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Servicemember's Civil Relief Act
Board: Credit Cards and Consumer Debt

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By kpscott
March 2, 2007

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The Servicemember's Civil Relief Act (SCRA) was signed into law by President Bush in late 2003. It was a rewrite of the previous law signed in 1940 (Soldiers and Sailors Civil Relief Act (SSCRA or SSRA))that made some clarifications and incorporated into law some of the case law that had come from it in the preceding 63 years. For the purposes of this message board, there are some significant savings for servicemembers that bear repeating.

The law applies to all active duty service members, including Reserve and Guard who are called up for active duty. In short, any pre-existing commercial debt you have when you join the military must have the interest rate reduced to a maximum of 6%.

Here are some main points of interest to keep in mind:

* The act applies to all active duty military.
* While the law does require that you earn less money in the military than you did as a civilian, creditors will almost never ask you to prove this. They'll ask only for a copy of your orders.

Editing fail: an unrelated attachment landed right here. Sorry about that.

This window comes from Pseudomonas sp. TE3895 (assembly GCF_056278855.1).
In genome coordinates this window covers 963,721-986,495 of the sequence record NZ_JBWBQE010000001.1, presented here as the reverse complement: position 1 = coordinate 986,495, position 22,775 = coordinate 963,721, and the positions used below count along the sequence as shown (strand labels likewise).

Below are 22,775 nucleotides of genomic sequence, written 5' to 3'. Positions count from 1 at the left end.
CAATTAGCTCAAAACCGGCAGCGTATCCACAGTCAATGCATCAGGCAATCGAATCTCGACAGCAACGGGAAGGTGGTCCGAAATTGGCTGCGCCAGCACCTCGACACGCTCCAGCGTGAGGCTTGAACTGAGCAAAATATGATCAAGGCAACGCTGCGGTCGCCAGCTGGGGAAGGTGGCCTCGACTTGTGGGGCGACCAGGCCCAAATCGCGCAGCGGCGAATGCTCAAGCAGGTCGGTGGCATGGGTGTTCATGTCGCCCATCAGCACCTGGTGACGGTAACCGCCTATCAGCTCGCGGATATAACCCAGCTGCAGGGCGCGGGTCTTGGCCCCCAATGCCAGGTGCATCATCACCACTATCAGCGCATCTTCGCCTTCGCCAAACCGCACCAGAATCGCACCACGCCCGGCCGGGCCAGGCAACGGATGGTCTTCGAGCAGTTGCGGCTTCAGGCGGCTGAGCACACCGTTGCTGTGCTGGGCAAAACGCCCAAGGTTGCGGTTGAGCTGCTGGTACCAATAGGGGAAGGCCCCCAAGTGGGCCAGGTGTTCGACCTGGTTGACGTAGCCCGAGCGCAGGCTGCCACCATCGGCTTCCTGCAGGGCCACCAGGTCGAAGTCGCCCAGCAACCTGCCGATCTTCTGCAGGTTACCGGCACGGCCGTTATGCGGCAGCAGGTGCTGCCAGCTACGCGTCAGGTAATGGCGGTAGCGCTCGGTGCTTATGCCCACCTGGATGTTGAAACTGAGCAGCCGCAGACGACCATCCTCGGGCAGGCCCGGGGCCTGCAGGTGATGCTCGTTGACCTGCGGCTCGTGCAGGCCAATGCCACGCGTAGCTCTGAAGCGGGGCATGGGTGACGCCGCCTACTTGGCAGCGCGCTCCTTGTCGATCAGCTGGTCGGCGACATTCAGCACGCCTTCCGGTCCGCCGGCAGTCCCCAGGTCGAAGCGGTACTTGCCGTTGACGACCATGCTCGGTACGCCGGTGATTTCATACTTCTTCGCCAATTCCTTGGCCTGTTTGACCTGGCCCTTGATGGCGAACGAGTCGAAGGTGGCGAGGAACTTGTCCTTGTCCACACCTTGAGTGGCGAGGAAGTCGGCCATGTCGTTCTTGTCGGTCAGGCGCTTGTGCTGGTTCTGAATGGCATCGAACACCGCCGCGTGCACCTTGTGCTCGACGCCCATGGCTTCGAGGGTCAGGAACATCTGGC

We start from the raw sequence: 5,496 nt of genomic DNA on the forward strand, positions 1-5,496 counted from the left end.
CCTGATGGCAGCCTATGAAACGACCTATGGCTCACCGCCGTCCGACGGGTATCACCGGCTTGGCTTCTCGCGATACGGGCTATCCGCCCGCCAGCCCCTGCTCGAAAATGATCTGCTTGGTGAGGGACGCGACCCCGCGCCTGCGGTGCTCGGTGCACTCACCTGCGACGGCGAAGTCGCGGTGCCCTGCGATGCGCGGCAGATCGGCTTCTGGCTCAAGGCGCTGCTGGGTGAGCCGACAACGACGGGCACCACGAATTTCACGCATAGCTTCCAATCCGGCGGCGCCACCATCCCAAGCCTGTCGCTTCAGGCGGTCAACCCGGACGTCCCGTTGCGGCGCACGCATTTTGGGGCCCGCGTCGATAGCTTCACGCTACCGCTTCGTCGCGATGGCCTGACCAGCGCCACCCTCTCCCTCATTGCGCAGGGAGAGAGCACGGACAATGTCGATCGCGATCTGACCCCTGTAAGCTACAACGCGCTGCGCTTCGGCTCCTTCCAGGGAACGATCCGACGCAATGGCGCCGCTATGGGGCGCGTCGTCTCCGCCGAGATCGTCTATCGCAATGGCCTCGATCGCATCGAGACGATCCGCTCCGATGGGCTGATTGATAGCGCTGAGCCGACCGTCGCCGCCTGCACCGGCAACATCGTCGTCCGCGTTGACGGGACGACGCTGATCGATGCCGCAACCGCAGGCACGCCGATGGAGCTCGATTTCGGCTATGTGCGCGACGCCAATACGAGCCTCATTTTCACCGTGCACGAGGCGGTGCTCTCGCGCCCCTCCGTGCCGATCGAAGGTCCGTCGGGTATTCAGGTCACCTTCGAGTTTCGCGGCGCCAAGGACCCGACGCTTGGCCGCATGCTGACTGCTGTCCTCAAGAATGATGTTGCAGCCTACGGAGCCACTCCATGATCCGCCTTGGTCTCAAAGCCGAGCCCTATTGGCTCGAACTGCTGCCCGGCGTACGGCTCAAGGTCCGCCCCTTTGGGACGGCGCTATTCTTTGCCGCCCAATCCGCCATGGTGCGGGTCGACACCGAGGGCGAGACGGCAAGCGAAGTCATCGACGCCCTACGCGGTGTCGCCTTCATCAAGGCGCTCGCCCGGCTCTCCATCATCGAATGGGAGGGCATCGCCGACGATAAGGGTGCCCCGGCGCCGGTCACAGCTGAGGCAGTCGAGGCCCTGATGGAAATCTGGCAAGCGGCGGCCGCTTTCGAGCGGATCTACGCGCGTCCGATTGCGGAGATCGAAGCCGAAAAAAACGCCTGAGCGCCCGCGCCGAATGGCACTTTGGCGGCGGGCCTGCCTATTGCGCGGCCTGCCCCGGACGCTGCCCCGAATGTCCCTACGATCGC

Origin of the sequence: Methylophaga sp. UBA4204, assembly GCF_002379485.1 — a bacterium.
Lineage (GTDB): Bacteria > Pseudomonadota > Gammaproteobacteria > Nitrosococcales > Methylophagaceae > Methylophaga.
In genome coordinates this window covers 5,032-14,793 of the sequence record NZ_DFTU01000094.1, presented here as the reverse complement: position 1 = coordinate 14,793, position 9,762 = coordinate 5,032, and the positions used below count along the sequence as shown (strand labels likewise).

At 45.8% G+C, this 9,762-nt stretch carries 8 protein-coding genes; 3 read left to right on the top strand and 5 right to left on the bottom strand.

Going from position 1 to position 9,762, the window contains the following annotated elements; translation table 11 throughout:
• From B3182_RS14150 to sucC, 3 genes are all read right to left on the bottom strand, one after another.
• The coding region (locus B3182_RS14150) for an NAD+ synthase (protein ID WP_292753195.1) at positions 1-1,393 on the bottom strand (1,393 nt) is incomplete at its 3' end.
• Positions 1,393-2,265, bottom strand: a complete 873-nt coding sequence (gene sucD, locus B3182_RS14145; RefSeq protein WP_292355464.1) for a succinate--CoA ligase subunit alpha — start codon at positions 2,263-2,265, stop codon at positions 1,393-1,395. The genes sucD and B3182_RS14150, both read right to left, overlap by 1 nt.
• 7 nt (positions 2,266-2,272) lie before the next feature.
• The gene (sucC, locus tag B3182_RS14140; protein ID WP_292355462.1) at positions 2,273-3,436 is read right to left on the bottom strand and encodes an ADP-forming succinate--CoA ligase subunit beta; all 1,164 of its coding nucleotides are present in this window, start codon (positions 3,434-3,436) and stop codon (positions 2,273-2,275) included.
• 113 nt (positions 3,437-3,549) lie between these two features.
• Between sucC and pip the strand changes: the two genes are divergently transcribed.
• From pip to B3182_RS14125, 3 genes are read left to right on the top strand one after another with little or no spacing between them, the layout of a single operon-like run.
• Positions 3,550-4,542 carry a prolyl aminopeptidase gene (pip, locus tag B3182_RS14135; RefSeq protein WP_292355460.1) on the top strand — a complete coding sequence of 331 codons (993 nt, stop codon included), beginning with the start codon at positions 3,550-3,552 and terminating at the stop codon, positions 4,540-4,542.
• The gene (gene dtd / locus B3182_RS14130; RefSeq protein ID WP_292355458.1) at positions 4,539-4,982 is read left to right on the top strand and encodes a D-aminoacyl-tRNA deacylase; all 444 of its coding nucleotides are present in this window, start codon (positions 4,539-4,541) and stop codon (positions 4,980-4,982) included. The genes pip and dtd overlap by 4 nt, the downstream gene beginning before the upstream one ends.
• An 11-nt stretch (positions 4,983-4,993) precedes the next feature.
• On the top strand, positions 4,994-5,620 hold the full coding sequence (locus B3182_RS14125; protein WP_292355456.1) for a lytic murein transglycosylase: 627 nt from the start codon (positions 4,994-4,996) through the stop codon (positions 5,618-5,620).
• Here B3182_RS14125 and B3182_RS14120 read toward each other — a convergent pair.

* The interest rate reduction applies only to debt that existed before you entered active duty. Anything you charged after joining the service is exempt from the provisions of the act.
* The interest rate reduction is retroactive to your first day of active duty. I told a fellow servicemember about the act a year after he'd joined and he received a rebate on a year's worth of interest that he shouldn't have been paying.

While 6% is the cap put in place by this law, some lenders are more generous. As a personal example, I had a Visa card that reduced my interest rate to 0% and 0 payments for as long as I'm on active duty. That's a heck of a deal! I've been banking the payments I would have made in an interest bearing account, and now I have enough money to pay off the entire amount (over $7,000) when I decide to leave the service. Until then, it's earning interest for me every month!

For complete details of the act, read here.

 


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